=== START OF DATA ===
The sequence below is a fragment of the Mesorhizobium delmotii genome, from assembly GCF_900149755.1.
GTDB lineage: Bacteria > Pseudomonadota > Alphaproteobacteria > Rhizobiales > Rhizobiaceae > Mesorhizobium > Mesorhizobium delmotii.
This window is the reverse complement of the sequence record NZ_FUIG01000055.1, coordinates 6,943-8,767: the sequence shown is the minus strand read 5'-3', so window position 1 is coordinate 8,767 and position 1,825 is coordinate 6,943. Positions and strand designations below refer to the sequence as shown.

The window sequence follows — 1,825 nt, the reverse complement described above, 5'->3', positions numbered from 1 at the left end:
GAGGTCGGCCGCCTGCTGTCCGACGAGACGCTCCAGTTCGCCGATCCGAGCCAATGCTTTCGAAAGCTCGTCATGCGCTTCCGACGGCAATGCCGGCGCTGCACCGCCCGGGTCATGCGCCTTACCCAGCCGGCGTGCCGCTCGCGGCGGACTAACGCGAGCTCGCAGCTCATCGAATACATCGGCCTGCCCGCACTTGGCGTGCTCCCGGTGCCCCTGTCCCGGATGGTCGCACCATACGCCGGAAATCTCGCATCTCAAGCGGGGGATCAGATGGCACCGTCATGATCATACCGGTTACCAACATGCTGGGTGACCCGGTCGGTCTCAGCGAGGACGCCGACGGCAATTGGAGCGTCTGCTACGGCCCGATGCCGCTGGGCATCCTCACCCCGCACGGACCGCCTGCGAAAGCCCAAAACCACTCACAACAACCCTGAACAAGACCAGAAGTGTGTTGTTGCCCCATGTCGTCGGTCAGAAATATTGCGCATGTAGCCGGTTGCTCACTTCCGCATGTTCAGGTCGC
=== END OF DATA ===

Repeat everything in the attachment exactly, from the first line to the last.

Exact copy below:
The sequence below is a fragment of the Mesorhizobium delmotii genome, from assembly GCF_900149755.1.
GTDB lineage: Bacteria > Pseudomonadota > Alphaproteobacteria > Rhizobiales > Rhizobiaceae > Mesorhizobium > Mesorhizobium delmotii.
This window is the reverse complement of the sequence record NZ_FUIG01000055.1, coordinates 6,943-8,767: the sequence shown is the minus strand read 5'-3', so window position 1 is coordinate 8,767 and position 1,825 is coordinate 6,943. Positions and strand designations below refer to the sequence as shown.

The window sequence follows — 1,825 nt, the reverse complement described above, 5'->3', positions numbered from 1 at the left end:
GAGGTCGGCCGCCTGCTGTCCGACGAGACGCTCCAGTTCGCCGATCCGAGCCAATGCTTTCGAAAGCTCGTCATGCGCTTCCGACGGCAATGCCGGCGCTGCACCGCCCGGGTCATGCGCCTTACCCAGCCGGCGTGCCGCTCGCGGCGGACTAACGCGAGCTCGCAGCTCATCGAATACATCGGCCTGCCCGCACTTGGCGTGCTCCCGGTGCCCCTGTCCCGGATGGTCGCACCATACGCCGGAAATCTCGCATCTCAAGCGGGGGATCAGATGGCACCGTCATGATCATACCGGTTACCAACATGCTGGGTGACCCGGTCGGTCTCAGCGAGGACGCCGACGGCAATTGGAGCGTCTGCTACGGCCCGATGCCGCTGGGCATCCTCACCCCGCACGGACCGCCTGCGAAAGCCCAAAACCACTCACAACAACCCTGAACAAGACCAGAAGTGTGTTGTTGCCCCATGTCGTCGGTCAGAAATATTGCGCATGTAGCCGGTTGCTCACTTCCGCATGTTCAGGTCGC